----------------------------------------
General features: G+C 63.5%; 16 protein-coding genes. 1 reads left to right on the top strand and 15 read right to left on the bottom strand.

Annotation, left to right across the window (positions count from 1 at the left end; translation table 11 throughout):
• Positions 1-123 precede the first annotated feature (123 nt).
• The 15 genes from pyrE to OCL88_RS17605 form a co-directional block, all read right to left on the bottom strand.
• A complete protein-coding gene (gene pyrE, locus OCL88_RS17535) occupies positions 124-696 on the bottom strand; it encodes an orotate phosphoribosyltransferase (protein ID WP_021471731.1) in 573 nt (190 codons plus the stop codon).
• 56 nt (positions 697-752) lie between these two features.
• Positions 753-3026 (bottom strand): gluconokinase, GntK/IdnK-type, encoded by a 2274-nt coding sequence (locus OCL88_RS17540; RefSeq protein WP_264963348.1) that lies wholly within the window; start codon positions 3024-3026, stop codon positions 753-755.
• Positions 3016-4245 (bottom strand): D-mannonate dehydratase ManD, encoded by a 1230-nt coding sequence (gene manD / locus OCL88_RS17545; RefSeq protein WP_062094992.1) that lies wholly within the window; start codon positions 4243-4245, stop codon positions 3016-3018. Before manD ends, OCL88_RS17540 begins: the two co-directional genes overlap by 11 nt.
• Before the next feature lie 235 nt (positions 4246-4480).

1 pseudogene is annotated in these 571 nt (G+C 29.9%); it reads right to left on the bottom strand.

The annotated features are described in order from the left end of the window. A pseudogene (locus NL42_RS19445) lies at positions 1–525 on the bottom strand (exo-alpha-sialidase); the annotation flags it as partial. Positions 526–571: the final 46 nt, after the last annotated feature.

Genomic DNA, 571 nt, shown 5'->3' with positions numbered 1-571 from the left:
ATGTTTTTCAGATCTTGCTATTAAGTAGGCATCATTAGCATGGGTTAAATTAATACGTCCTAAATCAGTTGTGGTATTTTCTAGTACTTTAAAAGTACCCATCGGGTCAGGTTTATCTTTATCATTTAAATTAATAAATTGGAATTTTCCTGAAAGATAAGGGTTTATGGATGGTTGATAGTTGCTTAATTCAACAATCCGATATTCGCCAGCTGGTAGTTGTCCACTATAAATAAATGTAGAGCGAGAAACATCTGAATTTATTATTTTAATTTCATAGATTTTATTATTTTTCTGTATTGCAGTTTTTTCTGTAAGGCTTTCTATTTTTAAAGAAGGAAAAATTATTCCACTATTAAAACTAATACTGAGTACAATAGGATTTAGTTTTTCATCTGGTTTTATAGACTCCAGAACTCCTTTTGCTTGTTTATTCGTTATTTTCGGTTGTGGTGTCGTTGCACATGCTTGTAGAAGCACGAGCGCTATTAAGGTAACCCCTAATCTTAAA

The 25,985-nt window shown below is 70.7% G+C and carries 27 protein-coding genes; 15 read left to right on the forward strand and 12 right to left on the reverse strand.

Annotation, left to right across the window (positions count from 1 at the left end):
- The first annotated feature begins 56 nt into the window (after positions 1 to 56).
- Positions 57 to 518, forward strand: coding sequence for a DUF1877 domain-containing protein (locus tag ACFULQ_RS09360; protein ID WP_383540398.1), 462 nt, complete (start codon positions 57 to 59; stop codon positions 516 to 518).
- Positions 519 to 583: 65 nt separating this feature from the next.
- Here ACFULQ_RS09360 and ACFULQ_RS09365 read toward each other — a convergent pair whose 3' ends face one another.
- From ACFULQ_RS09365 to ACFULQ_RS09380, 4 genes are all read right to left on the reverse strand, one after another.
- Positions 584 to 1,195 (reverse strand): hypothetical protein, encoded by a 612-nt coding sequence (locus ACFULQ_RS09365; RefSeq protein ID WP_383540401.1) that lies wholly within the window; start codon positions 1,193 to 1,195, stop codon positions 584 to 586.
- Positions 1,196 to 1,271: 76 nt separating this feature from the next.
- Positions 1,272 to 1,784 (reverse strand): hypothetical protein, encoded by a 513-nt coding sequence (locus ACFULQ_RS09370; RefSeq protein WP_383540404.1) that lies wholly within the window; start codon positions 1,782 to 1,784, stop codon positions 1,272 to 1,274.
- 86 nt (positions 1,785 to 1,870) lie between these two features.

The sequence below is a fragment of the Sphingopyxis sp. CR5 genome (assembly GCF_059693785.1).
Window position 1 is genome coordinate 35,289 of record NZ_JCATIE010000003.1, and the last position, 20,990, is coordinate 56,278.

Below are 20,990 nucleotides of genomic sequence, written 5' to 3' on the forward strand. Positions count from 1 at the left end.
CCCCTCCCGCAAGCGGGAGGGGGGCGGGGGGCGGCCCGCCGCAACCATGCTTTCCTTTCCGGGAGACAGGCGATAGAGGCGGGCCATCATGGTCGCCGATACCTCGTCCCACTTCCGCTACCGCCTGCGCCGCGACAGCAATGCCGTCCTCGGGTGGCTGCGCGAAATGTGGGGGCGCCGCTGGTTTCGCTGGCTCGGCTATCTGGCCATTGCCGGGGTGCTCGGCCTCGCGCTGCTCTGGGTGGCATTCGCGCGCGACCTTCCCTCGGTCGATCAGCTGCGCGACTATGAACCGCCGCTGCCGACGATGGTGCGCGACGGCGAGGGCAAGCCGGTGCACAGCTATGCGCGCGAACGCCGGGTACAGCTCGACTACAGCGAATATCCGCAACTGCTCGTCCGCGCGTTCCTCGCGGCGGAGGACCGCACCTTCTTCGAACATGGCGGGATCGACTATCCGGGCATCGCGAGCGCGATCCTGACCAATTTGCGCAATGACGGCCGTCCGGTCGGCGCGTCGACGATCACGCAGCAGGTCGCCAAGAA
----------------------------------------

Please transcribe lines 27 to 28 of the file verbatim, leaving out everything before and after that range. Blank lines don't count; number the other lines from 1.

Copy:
Below are 20,990 nucleotides of genomic sequence, written 5' to 3' on the forward strand. Positions count from 1 at the left end.
CCCCTCCCGCAAGCGGGAGGGGGGCGGGGGGCGGCCCGCCGCAACCATGCTTTCCTTTCCGGGAGACAGGCGATAGAGGCGGGCCATCATGGTCGCCGATACCTCGTCCCACTTCCGCTACCGCCTGCGCCGCGACAGCAATGCCGTCCTCGGGTGGCTGCGCGAAATGTGGGGGCGCCGCTGGTTTCGCTGGCTCGGCTATCTGGCCATTGCCGGGGTGCTCGGCCTCGCGCTGCTCTGGGTGGCATTCGCGCGCGACCTTCCCTCGGTCGATCAGCTGCGCGACTATGAACCGCCGCTGCCGACGATGGTGCGCGACGGCGAGGGCAAGCCGGTGCACAGCTATGCGCGCGAACGCCGGGTACAGCTCGACTACAGCGAATATCCGCAACTGCTCGTCCGCGCGTTCCTCGCGGCGGAGGACCGCACCTTCTTCGAACATGGCGGGATCGACTATCCGGGCATCGCGAGCGCGATCCTGACCAATTTGCGCAATGACGGCCGTCCGGTCGGCGCGTCGACGATCACGCAGCAGGTCGCCAAGAA